• Join over 1.2 million students every month
  • Accelerate your learning by 29%
  • Unlimited access from just £6.99 per month

Explain ethical egoism. Do you believe that it is true? Why or why not?

Extracts from this document...

Introduction

Explain ethical egoism. Do you believe that it is true? Why or why not? Ethical egoism is a normative theory that states, an individuals actions ought to be done from the perspective to maximize one's self-interest. Ethical egoism requires that people give special treatment to themselves, that they have a duty to serve their self-interest. Egoism holds that a person should act only when the action benefits them, and they should therefore refrain from actions when the act produces no benefits for them. When one action is wrong the opposite of the action rationally would seem to be one that is correct. If helping a person would hinder your own self-interst, this would therefore seem to make it morally permissible for a person to perform harm to others in situations where their self-intrest will benefit from the action. But, an egoistic must act in accordance with one's own eternal self-interest, therefore they are not just individuals who believe that they should always do what they like when they like, because acting in accordance with this maxim would not always necessarily benefit the person in the long-term. When we say that a person ought to do something, we are also implying is that they are capable of doing it the action. ...read more.

Middle

The "greater good" will succeed for everyone, if everyone pursues their own self-interest. Why? Because everyone knows their own needs best; or because people are more motivated when they're looking out for number one; or because charity is degrading to the recipient. Thus, to justify Ethical Egoism there needs to be a characteristic that everyone has that sets him or her above everyone else in all situations Ethical egoism might appear to differ a great deal in content from standard moral theories. Moral theories such as Kantianism, utilitarianism, and common-sense morality require that the interest of others is also a key componet of a morally One of the problems with this position is that it might not be in one's self-interest to have eveyone act from the perspective of self-interest. This 'state of nature' would not be desirable (in Hobbes' terms, life would be "beastly, brutal, and short") and so it might ultimately be in one's self-interest to enter into a contract with others that would place restraints upon self-interested actions. Ethical egoism would object to such altruistic actions, because it is indeed illogical. Such an altruistic duty implies standard of value that is actually detrimental to us, and a moral or ethical theory that directs us to act to your detriment requires a dubious moral standard of value. ...read more.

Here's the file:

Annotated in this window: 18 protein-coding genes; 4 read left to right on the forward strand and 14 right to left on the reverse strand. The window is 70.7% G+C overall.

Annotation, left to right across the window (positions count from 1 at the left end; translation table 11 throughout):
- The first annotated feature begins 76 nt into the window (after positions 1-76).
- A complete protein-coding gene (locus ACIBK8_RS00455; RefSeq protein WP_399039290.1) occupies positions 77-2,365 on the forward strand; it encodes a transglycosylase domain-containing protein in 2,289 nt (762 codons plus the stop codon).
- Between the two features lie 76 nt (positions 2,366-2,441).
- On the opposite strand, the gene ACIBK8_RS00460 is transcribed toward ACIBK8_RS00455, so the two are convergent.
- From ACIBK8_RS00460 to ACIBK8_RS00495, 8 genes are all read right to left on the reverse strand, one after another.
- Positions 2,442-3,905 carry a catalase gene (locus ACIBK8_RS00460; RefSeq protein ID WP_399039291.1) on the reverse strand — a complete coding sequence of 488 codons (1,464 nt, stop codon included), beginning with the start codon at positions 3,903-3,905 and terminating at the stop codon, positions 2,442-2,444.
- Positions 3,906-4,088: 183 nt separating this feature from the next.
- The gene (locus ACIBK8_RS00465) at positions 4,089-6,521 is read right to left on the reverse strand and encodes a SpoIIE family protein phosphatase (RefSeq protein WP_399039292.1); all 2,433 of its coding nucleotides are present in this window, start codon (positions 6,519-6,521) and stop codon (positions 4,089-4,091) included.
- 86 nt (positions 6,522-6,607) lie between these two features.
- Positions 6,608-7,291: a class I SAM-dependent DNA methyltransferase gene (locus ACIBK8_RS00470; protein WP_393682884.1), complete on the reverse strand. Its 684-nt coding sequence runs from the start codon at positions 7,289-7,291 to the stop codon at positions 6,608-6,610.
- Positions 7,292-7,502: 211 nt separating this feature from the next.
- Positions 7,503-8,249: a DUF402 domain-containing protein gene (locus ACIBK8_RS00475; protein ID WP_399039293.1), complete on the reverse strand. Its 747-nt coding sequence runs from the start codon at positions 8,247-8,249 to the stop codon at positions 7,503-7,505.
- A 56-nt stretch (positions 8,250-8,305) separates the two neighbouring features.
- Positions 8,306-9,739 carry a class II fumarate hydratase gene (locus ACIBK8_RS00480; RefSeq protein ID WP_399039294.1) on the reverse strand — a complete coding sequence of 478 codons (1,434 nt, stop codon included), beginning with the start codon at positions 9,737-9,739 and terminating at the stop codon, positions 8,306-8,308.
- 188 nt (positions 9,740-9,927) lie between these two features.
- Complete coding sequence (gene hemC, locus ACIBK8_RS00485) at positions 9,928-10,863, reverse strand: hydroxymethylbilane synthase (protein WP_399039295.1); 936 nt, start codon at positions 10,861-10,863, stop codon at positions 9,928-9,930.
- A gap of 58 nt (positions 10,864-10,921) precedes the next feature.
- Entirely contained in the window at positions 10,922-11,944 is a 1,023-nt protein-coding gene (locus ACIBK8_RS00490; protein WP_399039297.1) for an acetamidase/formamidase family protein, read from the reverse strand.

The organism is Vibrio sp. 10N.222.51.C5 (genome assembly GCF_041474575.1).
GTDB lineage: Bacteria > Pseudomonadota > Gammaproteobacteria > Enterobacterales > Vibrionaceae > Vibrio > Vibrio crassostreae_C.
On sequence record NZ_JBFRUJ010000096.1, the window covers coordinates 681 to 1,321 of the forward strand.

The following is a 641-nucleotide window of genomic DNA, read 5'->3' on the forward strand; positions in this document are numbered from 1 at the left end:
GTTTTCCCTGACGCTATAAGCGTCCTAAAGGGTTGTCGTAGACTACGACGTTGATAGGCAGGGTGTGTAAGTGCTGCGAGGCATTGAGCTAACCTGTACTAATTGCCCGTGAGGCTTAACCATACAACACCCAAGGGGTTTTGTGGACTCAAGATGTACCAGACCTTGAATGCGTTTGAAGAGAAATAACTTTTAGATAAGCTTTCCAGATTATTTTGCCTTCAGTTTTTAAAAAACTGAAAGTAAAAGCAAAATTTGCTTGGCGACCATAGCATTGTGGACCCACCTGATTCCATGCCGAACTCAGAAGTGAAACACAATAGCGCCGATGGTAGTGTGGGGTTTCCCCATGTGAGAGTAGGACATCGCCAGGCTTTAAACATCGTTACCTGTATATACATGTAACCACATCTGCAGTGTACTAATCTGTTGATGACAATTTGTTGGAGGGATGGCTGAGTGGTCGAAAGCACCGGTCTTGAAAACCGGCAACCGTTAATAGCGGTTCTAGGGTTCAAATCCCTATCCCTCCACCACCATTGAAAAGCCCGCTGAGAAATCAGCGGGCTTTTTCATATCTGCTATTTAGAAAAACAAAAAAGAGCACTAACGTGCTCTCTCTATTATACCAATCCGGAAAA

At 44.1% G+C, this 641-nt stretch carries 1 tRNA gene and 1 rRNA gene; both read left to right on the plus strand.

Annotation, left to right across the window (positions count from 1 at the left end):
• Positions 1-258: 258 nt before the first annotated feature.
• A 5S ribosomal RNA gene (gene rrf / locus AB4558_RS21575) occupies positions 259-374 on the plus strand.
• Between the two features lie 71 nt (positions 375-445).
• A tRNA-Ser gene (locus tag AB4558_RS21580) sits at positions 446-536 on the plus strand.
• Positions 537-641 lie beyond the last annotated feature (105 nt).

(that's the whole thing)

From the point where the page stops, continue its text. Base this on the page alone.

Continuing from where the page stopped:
Conclusion

Any involuntary form of obligation to society lacks a self-interested justification, and that obligation which is viewed as beneficial to oneself, is by definition, no longer altruism. Finally, there is the claim that Objectivism confuses the goal or moral conduct and the standard of moral conduct -- that is, while the self (one's life) can be a goal, self-interest or reason may not necessarily be the appropriate means to that goal. The response here is that a moral goal of "life" requires a standard of rational self interest to achieve it. For example, suppose that charitable woman on the street hesitated for a second before giving money to the beggar, and asked herself - "What the goal of my actions? She might answer -"my life". She would then ask herself -- "How can I judge my actions to determine if they are compatible with my value of life?" The answer then, is "reason" as it is the only true method available to evaluate potential actions. Finally, the woman would reach the conclusion that those actions which with reason she evaluates to be most beneficial to her self-interest are right, and those against it her self-interest, are wrong. This chain of thinking presents a coherent argument for the Objectivist view of morality and ethics. ...read more.